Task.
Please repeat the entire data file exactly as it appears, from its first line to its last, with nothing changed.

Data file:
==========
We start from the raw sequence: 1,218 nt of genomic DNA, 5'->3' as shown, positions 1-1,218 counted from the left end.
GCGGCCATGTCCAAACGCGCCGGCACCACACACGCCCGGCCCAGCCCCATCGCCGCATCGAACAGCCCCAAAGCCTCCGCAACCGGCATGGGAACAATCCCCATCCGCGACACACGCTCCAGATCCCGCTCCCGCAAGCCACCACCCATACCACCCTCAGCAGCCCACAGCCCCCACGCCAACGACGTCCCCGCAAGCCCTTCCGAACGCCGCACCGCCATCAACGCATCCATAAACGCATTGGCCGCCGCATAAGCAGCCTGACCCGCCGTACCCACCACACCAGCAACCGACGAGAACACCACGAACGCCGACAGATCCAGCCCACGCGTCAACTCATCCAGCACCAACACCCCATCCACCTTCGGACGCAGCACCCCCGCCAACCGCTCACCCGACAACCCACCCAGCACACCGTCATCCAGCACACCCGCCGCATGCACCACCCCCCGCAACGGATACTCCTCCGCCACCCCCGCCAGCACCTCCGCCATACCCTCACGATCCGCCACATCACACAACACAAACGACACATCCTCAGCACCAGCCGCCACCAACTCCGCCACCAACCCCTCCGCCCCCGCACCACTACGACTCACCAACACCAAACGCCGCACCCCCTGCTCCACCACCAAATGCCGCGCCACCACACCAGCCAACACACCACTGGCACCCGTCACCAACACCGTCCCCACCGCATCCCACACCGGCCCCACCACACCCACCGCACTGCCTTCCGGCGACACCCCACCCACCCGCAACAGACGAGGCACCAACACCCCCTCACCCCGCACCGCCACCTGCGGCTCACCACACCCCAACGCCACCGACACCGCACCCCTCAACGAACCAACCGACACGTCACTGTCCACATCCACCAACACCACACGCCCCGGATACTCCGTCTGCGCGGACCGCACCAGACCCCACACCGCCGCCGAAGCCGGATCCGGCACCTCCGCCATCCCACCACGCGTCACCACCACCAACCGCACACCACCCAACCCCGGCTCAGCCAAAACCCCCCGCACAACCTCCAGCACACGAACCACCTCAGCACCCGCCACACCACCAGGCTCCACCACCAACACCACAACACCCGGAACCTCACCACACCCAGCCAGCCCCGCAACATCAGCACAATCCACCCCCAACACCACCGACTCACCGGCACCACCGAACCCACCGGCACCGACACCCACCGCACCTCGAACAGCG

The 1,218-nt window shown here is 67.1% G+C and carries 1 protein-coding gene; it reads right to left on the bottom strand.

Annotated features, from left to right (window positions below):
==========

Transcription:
We start from the raw sequence: 1,218 nt of genomic DNA, 5'->3' as shown, positions 1-1,218 counted from the left end.
GCGGCCATGTCCAAACGCGCCGGCACCACACACGCCCGGCCCAGCCCCATCGCCGCATCGAACAGCCCCAAAGCCTCCGCAACCGGCATGGGAACAATCCCCATCCGCGACACACGCTCCAGATCCCGCTCCCGCAAGCCACCACCCATACCACCCTCAGCAGCCCACAGCCCCCACGCCAACGACGTCCCCGCAAGCCCTTCCGAACGCCGCACCGCCATCAACGCATCCATAAACGCATTGGCCGCCGCATAAGCAGCCTGACCCGCCGTACCCACCACACCAGCAACCGACGAGAACACCACGAACGCCGACAGATCCAGCCCACGCGTCAACTCATCCAGCACCAACACCCCATCCACCTTCGGACGCAGCACCCCCGCCAACCGCTCACCCGACAACCCACCCAGCACACCGTCATCCAGCACACCCGCCGCATGCACCACCCCCCGCAACGGATACTCCTCCGCCACCCCCGCCAGCACCTCCGCCATACCCTCACGATCCGCCACATCACACAACACAAACGACACATCCTCAGCACCAGCCGCCACCAACTCCGCCACCAACCCCTCCGCCCCCGCACCACTACGACTCACCAACACCAAACGCCGCACCCCCTGCTCCACCACCAAATGCCGCGCCACCACACCAGCCAACACACCACTGGCACCCGTCACCAACACCGTCCCCACCGCATCCCACACCGGCCCCACCACACCCACCGCACTGCCTTCCGGCGACACCCCACCCACCCGCAACAGACGAGGCACCAACACCCCCTCACCCCGCACCGCCACCTGCGGCTCACCACACCCCAACGCCACCGACACCGCACCCCTCAACGAACCAACCGACACGTCACTGTCCACATCCACCAACACCACACGCCCCGGATACTCCGTCTGCGCGGACCGCACCAGACCCCACACCGCCGCCGAAGCCGGATCCGGCACCTCCGCCATCCCACCACGCGTCACCACCACCAACCGCACACCACCCAACCCCGGCTCAGCCAAAACCCCCCGCACAACCTCCAGCACACGAACCACCTCAGCACCCGCCACACCACCAGGCTCCACCACCAACACCACAACACCCGGAACCTCACCACACCCAGCCAGCCCCGCAACATCAGCACAATCCACCCCCAACACCACCGACTCACCGGCACCACCGAACCCACCGGCACCGACACCCACCGCACCTCGAACAGCG

The 1,218-nt window shown here is 67.1% G+C and carries 1 protein-coding gene; it reads right to left on the bottom strand.

Annotated features, from left to right (window positions below):